If your actions inspire others to dream more, learn more, do more and become more, you are a leader. John Quincy Adams
Today’s topic was nominated by Pittsburgh based listener @MStuart3462 via Twitter. I’ve already released several episodes that cover motivation for ones self, and motivating others has some similarities and there’s a lot of information in this one so I’ve split it over two shows. I can’t go into the topic of motivating others, however, without first going into the subject of leadership.
Jim Rohn says that The challenge of leadership is to be strong, but not rude; be kind, but not weak; be bold, but not bully; be thoughtful, but not lazy; be humble, but not timid; be proud, but not arrogant; have humor, but without folly.
And there is a growing body of evidence that suggests that the old traditional ‘carrot’ v ‘stick’ approach will not work. Essentially, motivating someone with rewards can reduce intrinsic motivation, and motivating someone with the fear of punishments may provide short term compliance, but can reduce creativity and enhance the fear of failure.
In an article for Forbes magazine Kevin Kruse explains that:
Leadership has nothing to do with seniority or one’s position in the hierarchy of a company. Leadership doesn’t automatically happen when you reach a certain pay grade.
Leadership has nothing to do with titles. You can be a leader in your place of worship, your neighborhood, in your family, all without having a title.
Leadership has nothing to do with personal attributes. Those with charisma don’t automatically lead.
Leadership isn’t management. Because managers manage things. Leaders lead people.
Kruse actually defines leadership as a process of social influence which maximizes efforts of others towards achievement of a goal. Leadership he says stems from social influence, not authority or power and essentially leadership is about maximizing the effort of others. It’s not, “Hey everyone, let’s line up and get to the top of that hill someday.” But rather, “Hey, see that hill? Let’s see how fast we can get to the top…and I’ll buy the first round for anyone who can beat me up there.”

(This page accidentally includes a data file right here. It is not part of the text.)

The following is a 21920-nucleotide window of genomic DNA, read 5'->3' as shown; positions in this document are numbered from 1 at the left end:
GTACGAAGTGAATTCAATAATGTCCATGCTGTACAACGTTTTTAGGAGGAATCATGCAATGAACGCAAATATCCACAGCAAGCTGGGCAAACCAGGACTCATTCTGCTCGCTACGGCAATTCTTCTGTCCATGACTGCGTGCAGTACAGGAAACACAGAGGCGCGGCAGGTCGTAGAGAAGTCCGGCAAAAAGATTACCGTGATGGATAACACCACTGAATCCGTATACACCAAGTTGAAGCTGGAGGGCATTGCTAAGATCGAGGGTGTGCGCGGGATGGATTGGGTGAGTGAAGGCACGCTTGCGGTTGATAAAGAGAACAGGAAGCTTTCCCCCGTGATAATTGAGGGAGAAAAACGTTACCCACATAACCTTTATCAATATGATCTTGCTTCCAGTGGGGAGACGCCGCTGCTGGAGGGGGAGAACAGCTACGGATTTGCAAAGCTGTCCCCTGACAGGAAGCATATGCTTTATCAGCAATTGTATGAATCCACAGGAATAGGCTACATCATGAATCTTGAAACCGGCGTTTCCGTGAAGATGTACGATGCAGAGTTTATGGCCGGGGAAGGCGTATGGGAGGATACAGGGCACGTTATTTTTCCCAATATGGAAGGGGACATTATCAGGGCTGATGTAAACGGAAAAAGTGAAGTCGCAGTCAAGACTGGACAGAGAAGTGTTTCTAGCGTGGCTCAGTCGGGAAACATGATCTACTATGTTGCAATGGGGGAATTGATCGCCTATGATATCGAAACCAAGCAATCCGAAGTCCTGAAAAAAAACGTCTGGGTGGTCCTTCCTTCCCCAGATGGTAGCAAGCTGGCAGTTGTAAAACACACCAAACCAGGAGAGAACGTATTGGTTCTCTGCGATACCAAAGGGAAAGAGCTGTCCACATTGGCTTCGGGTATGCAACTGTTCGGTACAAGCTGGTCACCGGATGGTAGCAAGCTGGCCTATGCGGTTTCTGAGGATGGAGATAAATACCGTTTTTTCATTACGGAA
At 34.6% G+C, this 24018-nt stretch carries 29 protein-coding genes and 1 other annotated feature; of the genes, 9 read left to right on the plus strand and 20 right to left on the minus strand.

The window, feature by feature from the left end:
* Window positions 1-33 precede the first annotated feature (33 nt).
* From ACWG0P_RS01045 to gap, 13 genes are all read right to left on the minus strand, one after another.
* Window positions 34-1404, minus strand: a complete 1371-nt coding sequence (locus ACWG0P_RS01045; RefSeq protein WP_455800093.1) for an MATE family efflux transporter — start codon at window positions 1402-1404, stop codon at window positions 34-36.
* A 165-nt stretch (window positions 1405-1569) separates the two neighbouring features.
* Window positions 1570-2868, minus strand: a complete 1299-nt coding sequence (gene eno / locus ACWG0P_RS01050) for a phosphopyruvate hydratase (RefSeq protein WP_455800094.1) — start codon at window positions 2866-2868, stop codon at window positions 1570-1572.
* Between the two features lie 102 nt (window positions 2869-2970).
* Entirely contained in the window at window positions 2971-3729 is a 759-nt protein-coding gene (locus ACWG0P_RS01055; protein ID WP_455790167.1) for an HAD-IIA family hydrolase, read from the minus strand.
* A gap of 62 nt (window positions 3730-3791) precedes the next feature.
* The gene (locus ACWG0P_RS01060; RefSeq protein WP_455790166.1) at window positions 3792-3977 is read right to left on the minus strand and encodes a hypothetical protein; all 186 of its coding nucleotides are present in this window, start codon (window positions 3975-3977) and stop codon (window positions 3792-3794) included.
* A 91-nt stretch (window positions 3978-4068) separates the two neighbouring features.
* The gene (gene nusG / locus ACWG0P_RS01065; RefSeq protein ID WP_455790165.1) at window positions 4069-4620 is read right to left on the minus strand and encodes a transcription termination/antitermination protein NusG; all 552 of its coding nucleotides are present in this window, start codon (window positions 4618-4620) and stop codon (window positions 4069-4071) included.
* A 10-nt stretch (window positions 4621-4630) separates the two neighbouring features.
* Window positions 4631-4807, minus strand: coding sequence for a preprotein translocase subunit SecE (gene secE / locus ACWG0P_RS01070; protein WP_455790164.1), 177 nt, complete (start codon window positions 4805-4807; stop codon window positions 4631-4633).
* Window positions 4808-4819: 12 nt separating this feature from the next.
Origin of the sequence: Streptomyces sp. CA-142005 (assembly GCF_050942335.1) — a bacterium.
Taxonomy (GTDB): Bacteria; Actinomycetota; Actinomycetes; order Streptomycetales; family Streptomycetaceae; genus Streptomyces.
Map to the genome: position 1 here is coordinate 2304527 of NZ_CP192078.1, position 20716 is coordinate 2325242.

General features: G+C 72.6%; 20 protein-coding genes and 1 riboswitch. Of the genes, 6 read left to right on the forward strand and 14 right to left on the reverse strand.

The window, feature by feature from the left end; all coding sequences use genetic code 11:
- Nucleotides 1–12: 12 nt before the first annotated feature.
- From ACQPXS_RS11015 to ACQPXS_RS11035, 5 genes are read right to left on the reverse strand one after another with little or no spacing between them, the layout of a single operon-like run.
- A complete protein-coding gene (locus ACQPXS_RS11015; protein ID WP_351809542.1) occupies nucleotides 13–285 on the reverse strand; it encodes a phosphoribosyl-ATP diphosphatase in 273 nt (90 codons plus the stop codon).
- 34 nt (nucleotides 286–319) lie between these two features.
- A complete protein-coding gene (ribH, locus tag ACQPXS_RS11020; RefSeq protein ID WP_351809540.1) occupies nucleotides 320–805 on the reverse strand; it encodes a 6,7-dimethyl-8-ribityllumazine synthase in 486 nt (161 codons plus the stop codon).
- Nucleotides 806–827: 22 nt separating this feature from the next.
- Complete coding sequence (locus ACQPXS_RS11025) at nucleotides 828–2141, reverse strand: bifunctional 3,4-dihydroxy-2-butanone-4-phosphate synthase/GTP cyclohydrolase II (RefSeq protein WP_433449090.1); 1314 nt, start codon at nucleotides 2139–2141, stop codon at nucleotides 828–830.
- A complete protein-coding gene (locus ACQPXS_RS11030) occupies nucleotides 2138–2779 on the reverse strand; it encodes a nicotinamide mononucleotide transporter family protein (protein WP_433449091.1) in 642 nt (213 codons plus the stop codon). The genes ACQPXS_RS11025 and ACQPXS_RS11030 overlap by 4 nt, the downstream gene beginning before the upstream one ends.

Of course there are many styles to effective leadership but that lays out an honest definition pretty well.
An article on americanexpress.com details the 7 most common leadership styles.
Number 1 is the Autocratic style – Autocratic just means a ruler who has absolute power and who takes no account of other people's wishes or opinions. This command-and-control approach is typical of leadership styles of the past, but it doesn't hold much water with today's talent.
Number 2 is the Authoritative style - Unlike autocratic leaders, authoritative leaders take the time to explain their thinking: They don't just issue orders. Most of all, they allow people choice and latitude on how to achieve common goals.
Number 3 is the pace-setting style - "Do as I do!" is the phrase most indicative of leaders who utilize the pace-setting style. This style describes a very driven leader who sets the pace as in racing. Pacesetters set the bar high and push their team members to run hard and fast to the finish line.
Number 4 is the democratic style - Democratic leaders are more likely to ask "What do you think?" They share information with employees about anything that affects their work responsibilities. They also seek employees' opinions before approving a final decision.
Number 5 is defined as the coaching style - The leader who uses a coach approach seeks to unlock people's potential.
6 is the affiliative style - Ultimately, this style is all about encouraging harmony and forming collaborative relationships within teams. It's particularly useful, for example, in smoothing conflicts among team members or reassuring people during times of stress.
Finally we have number 7 – the Hands Off style On the surface, a hands off leader may appear to trust people to know what to do, but taken to the extreme, an uninvolved leader may end up appearing aloof. While it's beneficial to give people opportunities to spread their wings, with a total lack of direction, people may unwittingly drift in the wrong direction. This style may work in teams of highly experienced people, but not with others.
I’ll come back to these leadership styles in part 2 but for now let’s look at four ways to motivate and inspire those that you lead.